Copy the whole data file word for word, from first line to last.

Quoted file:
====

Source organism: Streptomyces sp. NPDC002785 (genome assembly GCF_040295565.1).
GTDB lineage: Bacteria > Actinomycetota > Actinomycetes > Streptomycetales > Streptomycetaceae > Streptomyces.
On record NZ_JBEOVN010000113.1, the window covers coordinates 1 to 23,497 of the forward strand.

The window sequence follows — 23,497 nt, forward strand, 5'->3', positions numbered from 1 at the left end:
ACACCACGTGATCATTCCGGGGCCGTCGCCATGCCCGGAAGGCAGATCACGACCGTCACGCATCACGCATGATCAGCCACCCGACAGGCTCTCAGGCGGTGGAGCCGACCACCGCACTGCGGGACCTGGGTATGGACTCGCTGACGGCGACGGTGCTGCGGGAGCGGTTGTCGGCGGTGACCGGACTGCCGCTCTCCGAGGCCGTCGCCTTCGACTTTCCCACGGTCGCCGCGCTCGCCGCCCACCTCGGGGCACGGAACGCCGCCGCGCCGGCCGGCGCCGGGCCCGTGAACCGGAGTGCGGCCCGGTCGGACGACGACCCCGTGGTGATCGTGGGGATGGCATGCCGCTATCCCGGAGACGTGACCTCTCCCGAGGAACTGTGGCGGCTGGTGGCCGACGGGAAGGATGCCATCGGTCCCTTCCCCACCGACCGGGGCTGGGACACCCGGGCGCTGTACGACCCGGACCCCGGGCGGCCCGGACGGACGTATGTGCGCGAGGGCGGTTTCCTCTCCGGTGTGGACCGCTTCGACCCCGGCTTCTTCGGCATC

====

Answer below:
Source organism: Streptomyces sp. NPDC002785 (genome assembly GCF_040295565.1).
GTDB lineage: Bacteria > Actinomycetota > Actinomycetes > Streptomycetales > Streptomycetaceae > Streptomyces.
On record NZ_JBEOVN010000113.1, the window covers coordinates 1 to 23,497 of the forward strand.

The window sequence follows — 23,497 nt, forward strand, 5'->3', positions numbered from 1 at the left end:
ACACCACGTGATCATTCCGGGGCCGTCGCCATGCCCGGAAGGCAGATCACGACCGTCACGCATCACGCATGATCAGCCACCCGACAGGCTCTCAGGCGGTGGAGCCGACCACCGCACTGCGGGACCTGGGTATGGACTCGCTGACGGCGACGGTGCTGCGGGAGCGGTTGTCGGCGGTGACCGGACTGCCGCTCTCCGAGGCCGTCGCCTTCGACTTTCCCACGGTCGCCGCGCTCGCCGCCCACCTCGGGGCACGGAACGCCGCCGCGCCGGCCGGCGCCGGGCCCGTGAACCGGAGTGCGGCCCGGTCGGACGACGACCCCGTGGTGATCGTGGGGATGGCATGCCGCTATCCCGGAGACGTGACCTCTCCCGAGGAACTGTGGCGGCTGGTGGCCGACGGGAAGGATGCCATCGGTCCCTTCCCCACCGACCGGGGCTGGGACACCCGGGCGCTGTACGACCCGGACCCCGGGCGGCCCGGACGGACGTATGTGCGCGAGGGCGGTTTCCTCTCCGGTGTGGACCGCTTCGACCCCGGCTTCTTCGGCATC